0.60 0.2137 1.655

Table 1: Variation of the voltammetric parameters gathered from the plots shown
in Fig 5 as a function of the potential scan rate.

analytical-bioanalytical-techniques-Cyclic-voltammograms

Figure 5: Cyclic voltammograms of 0.2 mM DA in 0.2 M PBS solution of pH 7.4 at poly (brilliant blue) MCPE at different Scan rate (a –l; 0.05 Vs-1 to 0.6 Vs-1).

analytical-bioanalytical-techniques-anodic-peak

Figure 5a: Graph of anodic peak current Vs Scan rate of DA.

Equation

Effect of concentration of DA

The electrocatalytic oxidation of DA was carried out by varying its concentration at poly (brilliant blue) MCPE. Figure 6 shows increasing the concentration of DA, the electrochemical anodic and cathodic peak current goes on increasing with shifting Epa towards more positive and Epc towards negative side. The concentration of DA from 0.510 × 10-4 M to 4.310 × 10-4 M showed that Epa was increased from 0.155 V to 0.238 V. The graph of anodic peak current Vs concentration of DA was plotted as shown in Figure 6a. The anodic peak current was linearly increasing upto the concentration of 2.358 × 10-4 M and further excess of increase of DA concentration shows less increase in Ipa and remains almost same this may due to the kinetic limitation [39].

analytical-bioanalytical-techniques-brilliant-blue

Figure 6: Cyclic voltammograms of DA in 0.2 M PBS solution of pH 7.4 at poly(brilliant blue) MCPE at Scan rate of 0.1 Vs-1 with different concentration ( a –j ; 0.510 × 10-4, 1.000 × 10-4, 1.470 × 10-4, 1.923 × 10-4, 2.358 × 10-4, 2.777 × 10-4, 3.1818 × 10-4, 3.5714 × 10-4, 3.947 × 10-4, 4.310 × 10-4 M).

analytical-bioanalytical-techniques-peak-current

Figure 6a: Graph of anodic peak current Vs concentration of DA

The limit of detection was calculated according to the previous reported literature [37] and the detection limit on the lower concentration range for DA was 6.7 × 10-7 M for the poly (brilliant blue) MCPE and limit of quantification was 22.3 × 10-7 M. The proposed electrode exhibited a relatively lower detection limit than those recently reported [40-43] as shown in Table 2.

Electrode Detection limit (mol/L) Method Reference
Bicopper complex modified GCE 1.4 × 10-6 DPV [42]
Self-assembled gold nanoparticle modified Gold electrode 9.0 × 10-5 DPV   [43]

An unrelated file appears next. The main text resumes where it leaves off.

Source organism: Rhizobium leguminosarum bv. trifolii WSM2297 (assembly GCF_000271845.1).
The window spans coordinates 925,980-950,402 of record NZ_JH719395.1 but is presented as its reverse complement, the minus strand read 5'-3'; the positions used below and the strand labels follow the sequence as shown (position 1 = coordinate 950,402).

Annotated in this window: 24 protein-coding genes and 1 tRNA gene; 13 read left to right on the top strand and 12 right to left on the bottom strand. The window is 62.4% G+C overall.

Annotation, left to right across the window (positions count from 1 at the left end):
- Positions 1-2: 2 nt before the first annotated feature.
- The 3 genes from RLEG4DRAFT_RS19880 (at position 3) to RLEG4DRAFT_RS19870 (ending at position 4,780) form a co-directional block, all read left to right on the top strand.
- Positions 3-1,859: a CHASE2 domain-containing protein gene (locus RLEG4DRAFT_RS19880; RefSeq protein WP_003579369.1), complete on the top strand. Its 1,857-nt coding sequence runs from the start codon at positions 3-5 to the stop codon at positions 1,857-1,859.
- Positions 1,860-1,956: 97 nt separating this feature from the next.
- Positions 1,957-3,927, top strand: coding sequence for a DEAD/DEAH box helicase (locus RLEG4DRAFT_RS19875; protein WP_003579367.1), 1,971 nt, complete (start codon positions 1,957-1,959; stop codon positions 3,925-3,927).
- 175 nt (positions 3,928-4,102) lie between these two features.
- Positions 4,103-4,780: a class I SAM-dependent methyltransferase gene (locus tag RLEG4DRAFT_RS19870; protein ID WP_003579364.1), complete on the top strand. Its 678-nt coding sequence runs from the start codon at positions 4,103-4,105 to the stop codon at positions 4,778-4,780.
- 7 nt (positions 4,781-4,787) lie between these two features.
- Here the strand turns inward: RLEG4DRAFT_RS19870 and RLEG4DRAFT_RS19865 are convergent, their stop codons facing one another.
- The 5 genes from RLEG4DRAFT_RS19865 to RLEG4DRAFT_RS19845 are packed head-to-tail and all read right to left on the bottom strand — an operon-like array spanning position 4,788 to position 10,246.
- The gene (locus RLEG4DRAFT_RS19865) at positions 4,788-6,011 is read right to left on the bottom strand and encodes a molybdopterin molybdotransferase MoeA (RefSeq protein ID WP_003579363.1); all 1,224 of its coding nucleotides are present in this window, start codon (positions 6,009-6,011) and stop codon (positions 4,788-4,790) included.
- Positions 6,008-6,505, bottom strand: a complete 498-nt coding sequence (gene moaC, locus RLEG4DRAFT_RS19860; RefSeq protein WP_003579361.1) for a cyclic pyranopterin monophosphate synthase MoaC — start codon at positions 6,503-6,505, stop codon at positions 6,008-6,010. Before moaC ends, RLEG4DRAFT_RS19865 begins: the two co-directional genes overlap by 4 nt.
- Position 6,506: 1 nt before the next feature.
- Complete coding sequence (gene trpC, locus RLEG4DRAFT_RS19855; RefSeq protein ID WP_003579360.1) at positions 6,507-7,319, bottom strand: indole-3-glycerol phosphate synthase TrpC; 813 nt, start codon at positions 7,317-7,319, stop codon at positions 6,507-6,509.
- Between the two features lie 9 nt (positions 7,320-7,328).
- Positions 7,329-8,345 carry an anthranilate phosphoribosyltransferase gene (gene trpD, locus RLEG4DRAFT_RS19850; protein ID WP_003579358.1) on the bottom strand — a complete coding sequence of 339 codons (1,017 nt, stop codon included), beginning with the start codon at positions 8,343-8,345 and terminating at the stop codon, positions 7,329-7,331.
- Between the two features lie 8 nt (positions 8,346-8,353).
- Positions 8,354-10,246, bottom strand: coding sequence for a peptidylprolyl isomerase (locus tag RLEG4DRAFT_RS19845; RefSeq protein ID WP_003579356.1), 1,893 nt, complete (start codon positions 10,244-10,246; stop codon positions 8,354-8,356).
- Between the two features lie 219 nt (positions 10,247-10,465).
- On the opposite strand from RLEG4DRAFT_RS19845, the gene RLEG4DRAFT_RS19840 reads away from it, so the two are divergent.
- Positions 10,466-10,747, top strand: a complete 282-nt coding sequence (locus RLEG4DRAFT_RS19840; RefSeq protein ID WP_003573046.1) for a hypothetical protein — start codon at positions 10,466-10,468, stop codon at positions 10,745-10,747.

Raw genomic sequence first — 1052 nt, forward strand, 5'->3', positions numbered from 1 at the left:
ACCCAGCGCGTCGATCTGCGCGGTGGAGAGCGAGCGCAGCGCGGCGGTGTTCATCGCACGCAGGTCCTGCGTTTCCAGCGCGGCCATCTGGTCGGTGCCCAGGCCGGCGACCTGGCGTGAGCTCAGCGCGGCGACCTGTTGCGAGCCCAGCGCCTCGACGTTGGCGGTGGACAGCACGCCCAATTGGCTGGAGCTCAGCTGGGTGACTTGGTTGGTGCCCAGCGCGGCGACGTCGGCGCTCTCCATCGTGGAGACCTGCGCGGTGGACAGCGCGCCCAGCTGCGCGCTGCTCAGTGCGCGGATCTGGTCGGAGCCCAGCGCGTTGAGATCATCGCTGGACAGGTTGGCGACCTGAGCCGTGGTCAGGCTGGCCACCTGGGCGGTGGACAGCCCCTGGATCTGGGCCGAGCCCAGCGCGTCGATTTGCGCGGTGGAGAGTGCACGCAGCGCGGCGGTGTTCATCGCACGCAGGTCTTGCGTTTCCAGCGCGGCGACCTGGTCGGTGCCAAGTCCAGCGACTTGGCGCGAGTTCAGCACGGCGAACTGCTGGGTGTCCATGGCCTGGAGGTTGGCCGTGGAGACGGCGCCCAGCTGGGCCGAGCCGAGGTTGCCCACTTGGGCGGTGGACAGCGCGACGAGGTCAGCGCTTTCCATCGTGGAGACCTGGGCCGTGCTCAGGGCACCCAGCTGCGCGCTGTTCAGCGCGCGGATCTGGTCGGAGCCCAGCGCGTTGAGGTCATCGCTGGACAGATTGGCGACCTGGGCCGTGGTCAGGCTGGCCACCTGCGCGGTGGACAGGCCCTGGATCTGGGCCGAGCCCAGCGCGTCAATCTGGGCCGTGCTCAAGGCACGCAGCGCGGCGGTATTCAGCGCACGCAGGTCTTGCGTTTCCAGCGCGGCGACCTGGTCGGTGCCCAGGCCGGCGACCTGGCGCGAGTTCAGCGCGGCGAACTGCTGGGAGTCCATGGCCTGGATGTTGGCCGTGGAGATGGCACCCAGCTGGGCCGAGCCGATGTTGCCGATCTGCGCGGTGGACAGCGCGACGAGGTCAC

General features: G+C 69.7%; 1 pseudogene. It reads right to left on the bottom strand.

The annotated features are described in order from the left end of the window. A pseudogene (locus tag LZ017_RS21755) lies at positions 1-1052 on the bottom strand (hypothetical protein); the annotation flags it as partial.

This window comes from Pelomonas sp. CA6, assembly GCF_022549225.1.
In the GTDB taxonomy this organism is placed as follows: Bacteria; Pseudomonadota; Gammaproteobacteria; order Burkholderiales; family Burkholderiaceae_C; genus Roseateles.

Ionic liquid modified Carbon paste electrode 7.0 × 10-7 CV   [44]
αCD/CNT/CE 5.0 × 10-7 DPV [45]
Poly(brilliant blue) modified CPE 6.7 × 10-7 CV This work

Table 2: Comparision of detection limits of different modified electrodes.

Electrochemical oxidation of AA and UA at poly (brilliant blue) MCPE

Figure 7 shows that the oxidation of 2 mM AA at BCPE and poly (brilliant blue) MCPE in 0.2 M PBS of pH 7.4 at the scan rate 0.1 Vs-1. From the Figure 7 it is observed that the oxidation potential of AA at BCPE was broad and poor in sensitivity (dashed line) the anodic peak potential was located at around 0.216 V. however, at poly (brilliant blue) MCPE the oxidation peak potential was shifted towards negative side by minimizing the over potential with enhancement in peak current, the anodic peak potential was located at -0.065 V. This shifting of oxidation peak potential and enhancement of peak current signal confirms the electrocatalytic activity of poly (brilliant blue) MCPE towards AA.

analytical-bioanalytical-techniques-dashed-line

Figure 7: Cyclic voltammograms of 2 mM AA in 0.2 M PBS solution of pH 7.4 at BCPE (dashed line) and poly (brilliant blue) MCPE (solid line) at scan rate of 0.1 Vs-1

The oxidation of 1 × 10-3 M UA at BCPE and poly (brilliant blue) MCPE in 0.2 M PBS of 7.4 at the scan rate 0.1 Vs-1 is shown in Figure 8. At BCPE the oxidation peak potential was located at 0.293 V with less sensitivity. But in the same condition at poly (brilliant blue) MCPE the cyclic voltammogram obtained was with increase in current signal and oxidation peak potential was located at 0.350 V. Therefore the enhancement of current signal showed good sensor activity towards the detection of UA.

analytical-bioanalytical-techniques-Cyclic-voltammograms

Figure 8: Cyclic voltammograms of 1 mM UA in 0.2 M PBS solution of pH 7.4 at BCPE (dashed line) and poly (brilliant blue) MCPE (solid line) at scan rate of 0.1 Vs-1.

Simultaneous detection of DA, AA and UA